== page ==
Kendall: Well I can say that the Straka myth, or at least what you both established as the seed of the myth, was already well planted. In a way, a little cult of in-the-know folks had formed, and they were persuasive in their zeal. There was freight there, in other words, and from the start there was this exclusive glee at being part of something special and also cool as hell.
And yet. Nothing prepared me for that first read, and so I had the pleasure of doing that prep-work myself—reading through the thing as a whole; the note-taking; editing just Ship of Theseus; the note-taking; and then finally the formulation of a kind of argument for the efforts of the work, which were grander and more radical than anything I’d edited before, let alone read for pleasure. I think we all knew the book would challenge readers to read in a new way, but I kept thinking of how much fun it would all be.
Dorst: Josh, you had to edit the book and then involve both me and J.J. in the editorial process. And you had to be the point man in the design process, too.
Kendall: The hardest part was making the time to strictly devote days and days and weeks to editing the book, and given we went through four and a half edits, it was a regular challenge. Running the Mulholland Books imprint, I had to learn to delegate pretty quickly, and luckily I have a terrific staff both in editorial and marketing. As to the editing, as you’ll recall I’m a great believer in the very long, comprehensive editorial letter that reframes the conversation of and goals for the book. I saw those letters as a gathering place for all of us. Those editorial letters, in each draft, were a bit like my Ship of Theseus, where instead of these characters of Jen and Eric and S. and Straka coming together, you and I and J.J. and Lindsey could all formulate our conversations about the stages of the book. Lindsey did a lot of the heavy lifting, relaying some information to J.J. and judging wisely when J.J. should jump into the conversation, which happened more and more often from last autumn through last spring. As Melcher Media (the design team) came back with early concepts for the handwriting, the page layouts, the ephemera items, we all just made sure to get on the phone and talk it through, and we all seemed to understand what each of us was hoping for with every round. J.J. pushed the designers to make the handwriting messier; I was really keen on Jen being a character who kept the reader off-balance the more you knew about her; Doug, you really got how the book itself had to reinvent the readers expectations with every new chapter, particularly in the second half.
And as you both know, it’s not like the various collaborative stages lacked drama: Jen’s doodles were a later addition, as was Jen’s second letter; as was our surprise final editorial run-through at a midtown New York hotel room in April.
Dorst: I’m curious, J.J.—and I feel like it’s safe to ask now, with the book out there in the world—were there times when you wondered privately what the hell you had gotten yourself into?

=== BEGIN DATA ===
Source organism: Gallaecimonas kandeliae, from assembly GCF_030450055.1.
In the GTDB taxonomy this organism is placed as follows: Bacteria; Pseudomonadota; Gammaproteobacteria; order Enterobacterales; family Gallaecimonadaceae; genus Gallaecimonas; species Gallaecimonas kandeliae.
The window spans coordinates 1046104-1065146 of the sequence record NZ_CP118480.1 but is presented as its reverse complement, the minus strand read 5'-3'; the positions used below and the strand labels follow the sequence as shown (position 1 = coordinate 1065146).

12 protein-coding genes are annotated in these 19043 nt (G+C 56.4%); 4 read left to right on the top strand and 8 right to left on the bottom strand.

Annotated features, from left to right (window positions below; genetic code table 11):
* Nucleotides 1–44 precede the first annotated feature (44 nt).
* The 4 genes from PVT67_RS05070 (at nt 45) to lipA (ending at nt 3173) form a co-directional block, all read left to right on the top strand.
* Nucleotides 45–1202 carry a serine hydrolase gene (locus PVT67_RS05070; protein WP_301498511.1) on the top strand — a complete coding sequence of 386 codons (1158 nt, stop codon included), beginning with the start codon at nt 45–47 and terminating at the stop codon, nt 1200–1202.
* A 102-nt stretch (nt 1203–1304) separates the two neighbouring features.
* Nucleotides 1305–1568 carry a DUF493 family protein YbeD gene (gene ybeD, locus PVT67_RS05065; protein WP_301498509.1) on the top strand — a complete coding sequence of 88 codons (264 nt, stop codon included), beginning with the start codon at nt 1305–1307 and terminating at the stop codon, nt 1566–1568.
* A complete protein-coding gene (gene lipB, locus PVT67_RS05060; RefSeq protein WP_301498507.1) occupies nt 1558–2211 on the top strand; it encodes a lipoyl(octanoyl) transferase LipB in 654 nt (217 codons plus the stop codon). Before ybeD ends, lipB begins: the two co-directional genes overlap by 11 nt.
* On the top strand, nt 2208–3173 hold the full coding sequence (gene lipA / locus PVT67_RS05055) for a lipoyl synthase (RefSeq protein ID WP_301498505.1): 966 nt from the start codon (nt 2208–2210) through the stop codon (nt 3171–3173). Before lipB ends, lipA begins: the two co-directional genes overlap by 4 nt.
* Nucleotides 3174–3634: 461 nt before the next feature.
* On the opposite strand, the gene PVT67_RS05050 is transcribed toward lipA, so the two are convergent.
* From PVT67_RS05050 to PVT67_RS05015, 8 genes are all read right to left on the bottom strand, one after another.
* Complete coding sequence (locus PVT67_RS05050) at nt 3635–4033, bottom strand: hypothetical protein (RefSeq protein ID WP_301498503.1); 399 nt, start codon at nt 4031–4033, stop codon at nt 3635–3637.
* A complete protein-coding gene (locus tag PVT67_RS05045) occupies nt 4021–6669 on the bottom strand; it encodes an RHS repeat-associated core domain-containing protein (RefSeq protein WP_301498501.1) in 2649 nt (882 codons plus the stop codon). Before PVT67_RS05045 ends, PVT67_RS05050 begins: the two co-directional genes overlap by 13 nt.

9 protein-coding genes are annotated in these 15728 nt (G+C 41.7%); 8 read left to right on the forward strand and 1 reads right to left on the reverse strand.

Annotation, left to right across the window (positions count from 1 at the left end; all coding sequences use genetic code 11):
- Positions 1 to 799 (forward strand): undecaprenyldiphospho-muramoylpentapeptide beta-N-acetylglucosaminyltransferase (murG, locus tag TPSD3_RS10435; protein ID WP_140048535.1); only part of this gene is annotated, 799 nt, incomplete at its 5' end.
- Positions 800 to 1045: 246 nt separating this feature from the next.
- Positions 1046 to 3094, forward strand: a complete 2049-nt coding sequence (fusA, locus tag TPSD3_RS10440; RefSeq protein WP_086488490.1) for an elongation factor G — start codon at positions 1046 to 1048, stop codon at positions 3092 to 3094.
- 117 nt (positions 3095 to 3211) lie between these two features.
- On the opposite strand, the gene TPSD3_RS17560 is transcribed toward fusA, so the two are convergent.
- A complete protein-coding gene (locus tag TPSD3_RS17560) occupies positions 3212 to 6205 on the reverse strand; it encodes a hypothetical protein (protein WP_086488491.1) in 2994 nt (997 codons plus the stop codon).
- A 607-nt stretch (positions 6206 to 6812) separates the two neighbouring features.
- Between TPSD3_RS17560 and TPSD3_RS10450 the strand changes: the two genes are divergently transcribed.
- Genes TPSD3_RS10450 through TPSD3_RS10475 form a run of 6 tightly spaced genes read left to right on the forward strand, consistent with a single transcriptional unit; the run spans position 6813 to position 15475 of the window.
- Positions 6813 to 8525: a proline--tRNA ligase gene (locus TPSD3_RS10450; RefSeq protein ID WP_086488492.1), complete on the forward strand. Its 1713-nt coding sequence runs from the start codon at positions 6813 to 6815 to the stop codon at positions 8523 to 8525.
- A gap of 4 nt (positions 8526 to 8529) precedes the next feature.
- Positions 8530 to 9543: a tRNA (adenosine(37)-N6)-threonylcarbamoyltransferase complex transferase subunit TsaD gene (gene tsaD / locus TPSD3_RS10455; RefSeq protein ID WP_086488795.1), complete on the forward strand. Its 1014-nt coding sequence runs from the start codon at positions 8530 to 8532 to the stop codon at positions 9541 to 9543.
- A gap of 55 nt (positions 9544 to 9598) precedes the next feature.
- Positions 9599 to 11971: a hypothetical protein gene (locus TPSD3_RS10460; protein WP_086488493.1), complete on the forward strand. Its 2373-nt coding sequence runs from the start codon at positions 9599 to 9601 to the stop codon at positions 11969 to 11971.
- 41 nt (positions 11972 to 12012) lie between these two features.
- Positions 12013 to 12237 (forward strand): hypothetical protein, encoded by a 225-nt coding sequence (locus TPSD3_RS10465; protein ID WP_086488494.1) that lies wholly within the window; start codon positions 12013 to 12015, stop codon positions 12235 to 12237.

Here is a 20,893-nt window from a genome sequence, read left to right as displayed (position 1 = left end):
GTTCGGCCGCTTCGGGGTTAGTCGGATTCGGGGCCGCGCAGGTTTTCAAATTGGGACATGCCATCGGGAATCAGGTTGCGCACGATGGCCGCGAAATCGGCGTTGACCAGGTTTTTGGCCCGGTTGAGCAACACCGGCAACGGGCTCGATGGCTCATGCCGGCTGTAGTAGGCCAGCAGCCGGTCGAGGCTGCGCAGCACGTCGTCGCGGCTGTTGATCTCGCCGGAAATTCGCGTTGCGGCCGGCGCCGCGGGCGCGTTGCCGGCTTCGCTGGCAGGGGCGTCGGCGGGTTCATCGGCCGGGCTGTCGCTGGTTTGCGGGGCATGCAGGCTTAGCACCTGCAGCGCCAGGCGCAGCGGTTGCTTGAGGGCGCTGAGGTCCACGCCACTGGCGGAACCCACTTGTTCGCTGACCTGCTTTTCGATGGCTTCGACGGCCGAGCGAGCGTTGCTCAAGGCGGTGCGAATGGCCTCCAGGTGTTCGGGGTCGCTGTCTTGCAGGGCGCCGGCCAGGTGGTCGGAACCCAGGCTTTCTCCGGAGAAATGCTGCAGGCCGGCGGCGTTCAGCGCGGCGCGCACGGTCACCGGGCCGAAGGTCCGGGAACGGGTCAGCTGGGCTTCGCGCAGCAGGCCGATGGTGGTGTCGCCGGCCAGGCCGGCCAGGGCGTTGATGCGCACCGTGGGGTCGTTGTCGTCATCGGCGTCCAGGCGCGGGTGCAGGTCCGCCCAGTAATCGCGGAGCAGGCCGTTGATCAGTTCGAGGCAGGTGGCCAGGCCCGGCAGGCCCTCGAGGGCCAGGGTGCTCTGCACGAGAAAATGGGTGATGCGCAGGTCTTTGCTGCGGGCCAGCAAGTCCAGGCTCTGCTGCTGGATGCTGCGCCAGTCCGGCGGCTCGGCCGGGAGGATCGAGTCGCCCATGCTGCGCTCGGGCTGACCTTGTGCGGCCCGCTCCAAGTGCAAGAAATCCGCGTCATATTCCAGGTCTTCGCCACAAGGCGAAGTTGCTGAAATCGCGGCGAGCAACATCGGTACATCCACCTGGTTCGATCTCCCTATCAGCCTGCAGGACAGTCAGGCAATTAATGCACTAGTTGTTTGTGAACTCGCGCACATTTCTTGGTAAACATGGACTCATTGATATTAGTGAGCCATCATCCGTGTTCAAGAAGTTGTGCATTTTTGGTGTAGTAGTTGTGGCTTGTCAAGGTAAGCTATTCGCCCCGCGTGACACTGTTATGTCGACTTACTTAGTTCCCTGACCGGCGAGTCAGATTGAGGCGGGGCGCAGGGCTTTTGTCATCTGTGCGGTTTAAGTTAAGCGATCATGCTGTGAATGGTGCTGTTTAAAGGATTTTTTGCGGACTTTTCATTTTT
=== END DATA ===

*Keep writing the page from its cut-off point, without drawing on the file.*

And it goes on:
Abrams: Not so much. You took an idea and a concept that I really believed in and that Lindsey really believed in, and working together you kept exceeding expectations, coming up with better ideas, and elevating the entire project at every turn. I was more afraid you would feel that way when I first met you and pitched you the idea. You embraced the thing from the very beginning with a sense of inspiration that made it clear that you were at least as crazy as we were.
Kendall: Large creative investments like books (as well as film and TV, I’d imagine) are always leaps of faith. This one felt like a little more of one, though, between the challenges of the dual narrative and the realization of the artifacts throughout the book. When was the first reassuring moment that this felt real, that it would be realized fully?
Dorst: I don’t know. Maybe at breakfast this morning? I was still writing Straka-things at midnight.
Abrams: Working on this project for as many years as we have, the excitement and the enthusiasm that we had at the very beginning was superseded over time by the actual construction of it—the characters, the story, where it was going to go, getting chapters, giving notes, discussing the thing from the inside out. It wasn’t until you and Melcher Media began to send us samples of what the book would look like for notes that we were suddenly holding pages of this thing and we were all, I think, reminded of that feeling we had at the very beginning of the process.
Kendall: You imagine someone receiving this book, slipping open the seal, pulling out the novel, and opening the pages. What do you hope they are feeling?
Abrams: I hope they feel like they are opening a door into an experience, into a relationship, into a mystery and investigation, and a whole world that revolves around V.M. Straka, and I think that because the conversations are so funny, and their flirtation is so sweet, and the mystery is so compelling, and the danger is so real, that as you read it you get caught up in the drama of the story. The gimmick of the book is suddenly invisible, and it becomes as real as if you’d actually found this artifact of this love story and this mystery in a university library.
Kendall: They’ve finished book, turned the last page, put away the decoding Eotvos wheel, and slipped the novel back into its case. What are they thinking?
Dorst: It’d be cool if they’re thinking of writing some thoughts in the margins and passing the book to someone else. And if then they go ahead and do it.
S. by J.J. Abrams and Doug Dorst. Mulholland Books.
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